DIFFERENCES IN BLACK ENROLLMENT RATES AND DEGREE ATTAINMENT IN HEALTH- RELATED STUDIES AT TEXAS HEALTH-RELATED INSTITUTIONS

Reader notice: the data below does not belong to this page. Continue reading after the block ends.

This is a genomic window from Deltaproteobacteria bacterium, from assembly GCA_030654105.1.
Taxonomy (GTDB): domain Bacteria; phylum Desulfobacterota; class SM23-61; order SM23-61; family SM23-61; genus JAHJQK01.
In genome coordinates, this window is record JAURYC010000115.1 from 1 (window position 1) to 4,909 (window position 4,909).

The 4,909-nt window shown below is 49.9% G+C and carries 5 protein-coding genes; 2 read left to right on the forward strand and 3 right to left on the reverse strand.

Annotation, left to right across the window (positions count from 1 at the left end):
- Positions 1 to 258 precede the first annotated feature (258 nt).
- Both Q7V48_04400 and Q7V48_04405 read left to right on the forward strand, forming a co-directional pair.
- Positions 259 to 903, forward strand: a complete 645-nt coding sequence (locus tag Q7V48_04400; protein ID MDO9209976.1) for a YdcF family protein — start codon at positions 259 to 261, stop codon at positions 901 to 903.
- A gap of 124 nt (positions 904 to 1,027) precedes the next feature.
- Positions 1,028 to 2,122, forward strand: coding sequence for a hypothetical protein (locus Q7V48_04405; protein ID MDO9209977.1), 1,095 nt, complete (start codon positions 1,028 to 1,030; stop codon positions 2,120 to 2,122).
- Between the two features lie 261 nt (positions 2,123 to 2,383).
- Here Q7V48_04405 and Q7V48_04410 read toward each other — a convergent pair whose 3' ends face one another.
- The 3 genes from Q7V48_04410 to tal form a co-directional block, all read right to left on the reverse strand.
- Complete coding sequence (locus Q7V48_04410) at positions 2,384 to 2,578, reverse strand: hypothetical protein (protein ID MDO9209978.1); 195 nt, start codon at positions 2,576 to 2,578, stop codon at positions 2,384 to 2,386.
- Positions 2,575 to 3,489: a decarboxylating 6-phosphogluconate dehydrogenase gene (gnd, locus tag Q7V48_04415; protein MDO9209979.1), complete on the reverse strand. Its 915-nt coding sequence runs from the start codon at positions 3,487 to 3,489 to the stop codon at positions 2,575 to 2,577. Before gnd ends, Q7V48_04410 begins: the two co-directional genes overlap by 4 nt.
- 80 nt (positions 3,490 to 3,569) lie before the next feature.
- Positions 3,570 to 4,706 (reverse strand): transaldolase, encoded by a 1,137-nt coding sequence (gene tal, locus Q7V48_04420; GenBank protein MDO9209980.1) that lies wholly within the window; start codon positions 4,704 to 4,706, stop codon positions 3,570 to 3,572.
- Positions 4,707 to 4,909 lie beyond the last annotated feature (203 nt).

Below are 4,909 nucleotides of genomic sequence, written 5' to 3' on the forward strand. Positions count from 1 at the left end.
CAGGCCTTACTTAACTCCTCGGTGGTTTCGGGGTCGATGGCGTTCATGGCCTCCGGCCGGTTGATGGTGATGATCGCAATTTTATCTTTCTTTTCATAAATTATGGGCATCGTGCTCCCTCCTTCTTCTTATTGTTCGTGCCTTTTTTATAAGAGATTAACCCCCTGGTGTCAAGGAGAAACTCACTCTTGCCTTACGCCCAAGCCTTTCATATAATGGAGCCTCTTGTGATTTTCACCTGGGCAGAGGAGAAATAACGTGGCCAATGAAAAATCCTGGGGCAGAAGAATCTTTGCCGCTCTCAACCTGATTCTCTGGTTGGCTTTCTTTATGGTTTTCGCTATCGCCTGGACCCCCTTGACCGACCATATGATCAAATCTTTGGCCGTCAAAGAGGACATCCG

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Purpose The purpose of this study was to examine Black students access and success in health-related degrees by examining enrollment a graduation rates in the Fall of 2016 and the Fall of 2019. Archival data were obtained from THECN consisting of the number of Black students enrolled and number of degrees awarded in health-related degrees at Texas health-related institutions for each year beginning in 2017 through 2019. The health-related degrees for which data were available included certificate, undergraduate, masters, doctoral, medical and dental. Methods For this study, a non-experimental, casual-comparative, quantitative research design, paired-samples t-test was used to investigate Black student access and success in health-related degrees at Texas health-related institutions in the fall of 2016 and the fall of 2019. Archived data obtained from the Texas Higher Education Accountability System for the nine designated health-related institutions were used to analyze two research questions. Findings A statistically significant increase was present in the total number of Black students enrolled in health-related degrees at Texas health-related institutions in the fall of 2017 and the fall of 2019. However, for the differences in the numbers of Black students enrolled in undergraduate, master, and doctoral degrees in the fall of 2016 and 2019 there was not a statistical significance found. Additionally, there was no statistical significance found in the total number of degrees awarded to Black students enrolled in health-related degrees at Texas health-related institutions in the Fiscal Year 2017 and the Fiscal Year 2019. Finally, there was no statistical significance found in the difference in the number of undergraduate, master, or doctoral degrees awarded to Black students in health-related degrees at Texas health-related institutions in the Fiscal Year 2017 and the Fiscal Year 2019. Results were consistent with the literature in that Black students are underrepresented in the health professions. Although, Black enrollment and degree attainment are increasing in general, the increases are small and more needs to be done about increasing these numbers to meet the goals of the Texas 60x30.
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